Canadian Journal of Public Health

, Volume 96, Issue 4, pp 294–298 | Cite as

A Community-based Program for Cardiovascular Health Awareness

  • Larry W. Chambers
  • Janusz Kaczorowski
  • Lisa Dolovich
  • Tina Karwalajtys
  • Heather L. Hall
  • Beatrice McDonough
  • William Hogg
  • Barbara Farrell
  • Alexandra Hendriks
  • Cheryl Levitt
Public Health in Action



The objective of the Cardiovascular Health Awareness Program (CHAP) is to improve the processes of care related to the cardiovascular health of older adults.


Two Ontario communities including family physicians (FP), pharmacists, public health units and nurses, volunteer peer health educators, older adult patients and community organizations.


Community pharmacies and family physician offices.


CHAP is designed to close a process of care loop around cardiovascular health awareness that originates from, and returns to, the FP. Older patients are invited by their FP to attend pharmacy CHAP sessions. At these sessions, trained volunteer peer health educators (PHEs) assist patients both in recording their blood pressure using a calibrated automated device and in completing a cardiovascular risk profile. This information is relayed to their respective FP via an automated computerized database. Pharmacists and patients receive copies of the results. Based on these cumulative risk profiles, patients are advised to follow-up with their FP.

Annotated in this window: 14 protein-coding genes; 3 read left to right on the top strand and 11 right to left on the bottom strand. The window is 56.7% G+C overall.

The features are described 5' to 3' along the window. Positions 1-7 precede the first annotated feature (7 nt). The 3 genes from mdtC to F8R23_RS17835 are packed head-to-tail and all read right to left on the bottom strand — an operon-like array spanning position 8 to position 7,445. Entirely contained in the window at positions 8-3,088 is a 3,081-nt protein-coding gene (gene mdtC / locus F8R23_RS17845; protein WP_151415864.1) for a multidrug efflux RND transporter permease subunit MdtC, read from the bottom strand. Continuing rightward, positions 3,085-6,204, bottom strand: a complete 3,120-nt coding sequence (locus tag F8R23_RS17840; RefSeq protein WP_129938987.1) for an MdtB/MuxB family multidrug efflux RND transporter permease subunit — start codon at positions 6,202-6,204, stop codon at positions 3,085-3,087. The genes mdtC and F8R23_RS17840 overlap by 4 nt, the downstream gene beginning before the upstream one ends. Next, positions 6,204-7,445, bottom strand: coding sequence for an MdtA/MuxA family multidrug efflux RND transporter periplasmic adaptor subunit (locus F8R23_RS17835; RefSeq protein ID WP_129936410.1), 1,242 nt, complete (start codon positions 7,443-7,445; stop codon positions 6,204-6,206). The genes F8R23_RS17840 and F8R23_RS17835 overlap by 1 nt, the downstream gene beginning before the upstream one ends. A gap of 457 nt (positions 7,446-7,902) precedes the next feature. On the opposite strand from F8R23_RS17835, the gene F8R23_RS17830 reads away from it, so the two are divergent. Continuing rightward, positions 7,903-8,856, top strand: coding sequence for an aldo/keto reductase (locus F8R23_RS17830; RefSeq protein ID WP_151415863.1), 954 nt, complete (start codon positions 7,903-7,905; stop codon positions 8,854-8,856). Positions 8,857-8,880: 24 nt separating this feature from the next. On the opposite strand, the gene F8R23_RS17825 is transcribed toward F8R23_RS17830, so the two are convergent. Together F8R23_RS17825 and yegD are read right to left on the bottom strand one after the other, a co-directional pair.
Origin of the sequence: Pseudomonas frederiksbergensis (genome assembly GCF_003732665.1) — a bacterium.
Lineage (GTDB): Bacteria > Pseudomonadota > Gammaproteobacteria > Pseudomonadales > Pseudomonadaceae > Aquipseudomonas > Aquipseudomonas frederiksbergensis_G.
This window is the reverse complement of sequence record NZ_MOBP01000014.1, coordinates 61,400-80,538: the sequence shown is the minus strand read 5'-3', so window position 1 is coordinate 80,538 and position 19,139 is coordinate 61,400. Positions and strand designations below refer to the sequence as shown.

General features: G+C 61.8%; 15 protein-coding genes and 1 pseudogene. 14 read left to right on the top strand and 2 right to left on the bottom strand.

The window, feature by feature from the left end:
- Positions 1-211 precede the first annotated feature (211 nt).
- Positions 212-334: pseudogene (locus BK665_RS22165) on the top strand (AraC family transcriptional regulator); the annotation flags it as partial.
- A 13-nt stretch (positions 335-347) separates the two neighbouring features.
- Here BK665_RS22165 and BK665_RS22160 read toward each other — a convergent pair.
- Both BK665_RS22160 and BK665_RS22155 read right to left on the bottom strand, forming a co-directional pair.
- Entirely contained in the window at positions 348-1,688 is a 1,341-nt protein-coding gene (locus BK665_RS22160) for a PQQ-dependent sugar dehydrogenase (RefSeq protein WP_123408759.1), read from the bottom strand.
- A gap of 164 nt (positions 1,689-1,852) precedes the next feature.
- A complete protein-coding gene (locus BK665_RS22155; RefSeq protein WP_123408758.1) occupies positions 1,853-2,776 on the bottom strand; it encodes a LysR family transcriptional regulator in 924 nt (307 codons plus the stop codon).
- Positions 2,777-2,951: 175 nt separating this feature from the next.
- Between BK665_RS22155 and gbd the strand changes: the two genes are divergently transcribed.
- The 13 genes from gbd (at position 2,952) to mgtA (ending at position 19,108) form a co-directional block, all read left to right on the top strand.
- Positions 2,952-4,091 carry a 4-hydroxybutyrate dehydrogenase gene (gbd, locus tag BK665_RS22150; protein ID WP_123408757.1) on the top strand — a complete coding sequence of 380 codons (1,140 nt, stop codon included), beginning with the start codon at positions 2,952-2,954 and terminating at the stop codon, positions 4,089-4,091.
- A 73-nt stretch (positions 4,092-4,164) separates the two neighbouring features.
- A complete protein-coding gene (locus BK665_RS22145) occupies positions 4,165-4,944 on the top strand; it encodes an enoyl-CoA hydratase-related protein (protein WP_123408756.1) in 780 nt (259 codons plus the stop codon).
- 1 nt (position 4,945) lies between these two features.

Of the FPs and pharmacists asked, 47% and 79%, respectively, agreed to participate in the project. 39% of older adult patients invited by their FPs attended the CHAP community pharmacy sessions. Of these, 100% agreed to having their risk profile, including their blood pressure readings, forwarded to their FP. Positive feedback about CHAP was expressed by the volunteer PHEs, the FPs and the pharmacists.


The community-based pharmacy CHAP sessions are a feasible way of improving patient, physician, and pharmacist access to reliable blood pressure measurements and to cardiovascular health information. A randomized trial is in progress that will assess the impact of CHAP on monitoring of blood pressure.

MeSH terms

Cardiovascular disease health promotion volunteer workers family practice community pharmacies 



L’objectif du programme communautaire de sensibilisation à l’hypertension CHAP (Cardiovascular Health Awareness Program) est d’améliorer les soins apportés aux personnes âgées en matière de santé cardiovasculaire.